Sunday, January 11, 2009
Films I Love #14: Eyes Wide Shut (Stanley Kubrick, 1999)
Stanley Kubrick's swan song, Eyes Wide Shut, is also his defining masterpiece, widely misunderstood upon release and only in retrospect re-evaluated as a sensitive and supple treatise on love, marriage, desire, jealousy, and fantasy. Kubrick cast (then) real-life couple Tom Cruise and Nicole Kidman as Bill and Alice, a doctor and his wife who undergo a marital crisis when Alice admits, while stoned, that she once entertained a vivid, powerful fantasy about a sailor. She never followed through on it and indeed never even met the man, but says that for a day at least the fantasy was so potent that she was ready to throw away her marriage for its sake. This revelation shocks and destabilizes the cocky, self-assured Bill, as much for what it reveals about the sexual nature of women in general as for the troubling implications for his own marriage. He is thrown off to discover that women, including his wife, have desires and fantasies, that women are sexual creatures as much as men are.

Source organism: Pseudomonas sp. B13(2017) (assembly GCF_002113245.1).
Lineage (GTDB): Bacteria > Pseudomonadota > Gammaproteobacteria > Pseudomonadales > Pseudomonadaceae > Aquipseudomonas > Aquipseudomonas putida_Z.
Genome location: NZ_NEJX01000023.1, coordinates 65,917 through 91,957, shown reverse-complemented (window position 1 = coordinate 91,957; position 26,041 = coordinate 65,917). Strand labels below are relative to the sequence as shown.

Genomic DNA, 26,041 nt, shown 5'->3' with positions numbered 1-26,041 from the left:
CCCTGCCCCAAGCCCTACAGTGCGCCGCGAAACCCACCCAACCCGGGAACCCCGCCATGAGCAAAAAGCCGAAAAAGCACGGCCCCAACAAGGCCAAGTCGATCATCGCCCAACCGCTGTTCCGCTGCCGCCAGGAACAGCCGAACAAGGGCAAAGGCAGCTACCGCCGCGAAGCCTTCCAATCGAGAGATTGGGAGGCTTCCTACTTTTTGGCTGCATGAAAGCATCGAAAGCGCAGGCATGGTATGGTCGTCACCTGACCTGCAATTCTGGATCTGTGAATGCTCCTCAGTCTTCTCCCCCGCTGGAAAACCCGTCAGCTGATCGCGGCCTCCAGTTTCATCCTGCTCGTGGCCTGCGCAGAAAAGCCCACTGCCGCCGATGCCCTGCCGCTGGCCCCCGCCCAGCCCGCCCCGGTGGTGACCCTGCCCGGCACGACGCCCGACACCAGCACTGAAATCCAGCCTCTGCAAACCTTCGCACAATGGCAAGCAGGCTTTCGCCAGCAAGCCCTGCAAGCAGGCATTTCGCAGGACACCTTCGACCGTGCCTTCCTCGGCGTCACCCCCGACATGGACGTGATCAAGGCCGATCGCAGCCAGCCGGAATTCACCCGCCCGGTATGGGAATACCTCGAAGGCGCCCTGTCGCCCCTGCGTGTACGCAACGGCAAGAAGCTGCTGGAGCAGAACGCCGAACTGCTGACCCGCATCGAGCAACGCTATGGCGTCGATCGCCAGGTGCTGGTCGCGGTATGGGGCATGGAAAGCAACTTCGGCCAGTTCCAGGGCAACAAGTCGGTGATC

This seemingly prosaic realization sends Bill careening through the nighttime streets of Manhattan, on a sexual odyssey that's as fantastic and dream-like as his wife's imagined affair, which Bill replays in his mind in blue-tinted porn loops. At every turn, Bill encounters markers of sexuality: the daughter of a dead patient who comes on to him at the wake; a gang of drunk frat boys who shout homophobic slurs in the streets; a prostitute who he abandons before consummating a transaction; the Lolita-esque daughter of a costume shop owner who offers herself to all comers with an unreadable smile on her face. Bill is adrift, and his sexually charged journey culminates at a mansion outside town. There, he cons his way into a bizarre costumed orgy where masked, caped men couple with prostitutes amidst baroque ceremony. This is a turning point for Bill, after which he traces back the route of his sexual journey in reverse, with the tantalizing signs turned ugly and threatening — AIDS, forced prostitution, murder — warnings that the dangers of sex can be equal to its pleasures. Kubrick relates this tale with a warm, sensuous visual style that softens its hard edges and noirish touches. He emphasizes the fluorescent colors in his sets; it is the Christmas season and hardly a room in the film is not decorated with a brightly lit tree or festooned with multi-colored bulbs. The film is also, despite its reputation for the famously censored central orgy sequence, a lovingly rendered ode to marriage and reconciliation, which suggests that whatever wounds may be opened by fantasies and waking dreams, they might be healed with the sensual pleasures of love. Alice, who is the focal point of sympathy in the film even when she's offscreen for long stretches of time, gets the film's final word, providing the succinct, alluringly vulgar answer to the film's unspoken question.